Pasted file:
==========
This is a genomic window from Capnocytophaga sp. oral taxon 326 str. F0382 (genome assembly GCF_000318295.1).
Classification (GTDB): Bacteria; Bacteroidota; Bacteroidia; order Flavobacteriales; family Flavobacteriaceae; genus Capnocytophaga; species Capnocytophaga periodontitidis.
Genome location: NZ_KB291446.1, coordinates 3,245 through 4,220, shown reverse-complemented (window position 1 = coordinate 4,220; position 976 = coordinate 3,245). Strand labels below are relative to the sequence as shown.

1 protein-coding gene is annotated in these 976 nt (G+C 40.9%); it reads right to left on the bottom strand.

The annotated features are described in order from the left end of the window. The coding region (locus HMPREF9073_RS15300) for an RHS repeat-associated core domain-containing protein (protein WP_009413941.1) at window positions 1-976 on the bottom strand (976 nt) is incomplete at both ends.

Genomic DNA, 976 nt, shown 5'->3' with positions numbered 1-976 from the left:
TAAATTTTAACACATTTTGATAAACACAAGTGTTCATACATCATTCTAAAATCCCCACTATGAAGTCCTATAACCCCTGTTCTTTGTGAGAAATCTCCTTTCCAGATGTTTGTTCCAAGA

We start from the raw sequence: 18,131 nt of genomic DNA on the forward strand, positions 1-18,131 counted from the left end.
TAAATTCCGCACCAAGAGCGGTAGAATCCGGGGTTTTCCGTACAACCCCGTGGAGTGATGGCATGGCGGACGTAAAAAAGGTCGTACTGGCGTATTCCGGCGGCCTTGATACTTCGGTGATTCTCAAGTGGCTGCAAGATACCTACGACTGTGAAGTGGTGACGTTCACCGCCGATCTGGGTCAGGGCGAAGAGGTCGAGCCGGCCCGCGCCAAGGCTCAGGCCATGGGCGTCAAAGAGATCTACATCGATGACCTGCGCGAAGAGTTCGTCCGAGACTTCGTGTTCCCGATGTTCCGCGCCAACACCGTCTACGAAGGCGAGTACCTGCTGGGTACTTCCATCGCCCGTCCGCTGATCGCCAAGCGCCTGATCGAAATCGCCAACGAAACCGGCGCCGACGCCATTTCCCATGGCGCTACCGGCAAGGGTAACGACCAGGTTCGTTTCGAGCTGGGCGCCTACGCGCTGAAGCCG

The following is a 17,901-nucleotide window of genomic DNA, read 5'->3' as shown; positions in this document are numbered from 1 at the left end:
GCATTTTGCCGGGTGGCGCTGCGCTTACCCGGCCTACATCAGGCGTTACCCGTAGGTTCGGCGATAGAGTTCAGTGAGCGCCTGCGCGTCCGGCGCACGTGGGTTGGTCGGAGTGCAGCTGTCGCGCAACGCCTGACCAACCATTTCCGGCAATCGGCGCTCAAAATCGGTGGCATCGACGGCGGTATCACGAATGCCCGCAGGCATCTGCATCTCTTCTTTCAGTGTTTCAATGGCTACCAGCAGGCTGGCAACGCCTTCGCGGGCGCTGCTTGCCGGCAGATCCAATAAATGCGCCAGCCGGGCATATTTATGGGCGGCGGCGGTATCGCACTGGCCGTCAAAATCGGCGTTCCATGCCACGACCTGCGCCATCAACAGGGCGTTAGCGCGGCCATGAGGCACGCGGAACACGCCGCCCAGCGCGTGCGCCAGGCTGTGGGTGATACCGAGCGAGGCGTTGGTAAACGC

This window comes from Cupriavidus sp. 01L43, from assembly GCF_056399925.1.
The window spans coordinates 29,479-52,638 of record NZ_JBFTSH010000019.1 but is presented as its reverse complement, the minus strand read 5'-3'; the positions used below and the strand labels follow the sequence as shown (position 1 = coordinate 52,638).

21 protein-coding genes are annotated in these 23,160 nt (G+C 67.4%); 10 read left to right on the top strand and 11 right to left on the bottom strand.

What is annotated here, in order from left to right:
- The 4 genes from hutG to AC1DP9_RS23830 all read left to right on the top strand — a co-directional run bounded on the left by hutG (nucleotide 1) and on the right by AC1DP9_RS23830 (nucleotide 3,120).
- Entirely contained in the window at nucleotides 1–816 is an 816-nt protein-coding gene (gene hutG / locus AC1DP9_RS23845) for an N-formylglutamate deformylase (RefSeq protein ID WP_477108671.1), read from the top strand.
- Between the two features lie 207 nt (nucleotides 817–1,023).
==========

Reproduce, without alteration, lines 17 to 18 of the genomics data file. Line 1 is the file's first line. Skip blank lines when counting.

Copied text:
- Entirely contained in the window at nucleotides 1–816 is an 816-nt protein-coding gene (gene hutG / locus AC1DP9_RS23845) for an N-formylglutamate deformylase (RefSeq protein ID WP_477108671.1), read from the top strand.
- Between the two features lie 207 nt (nucleotides 817–1,023).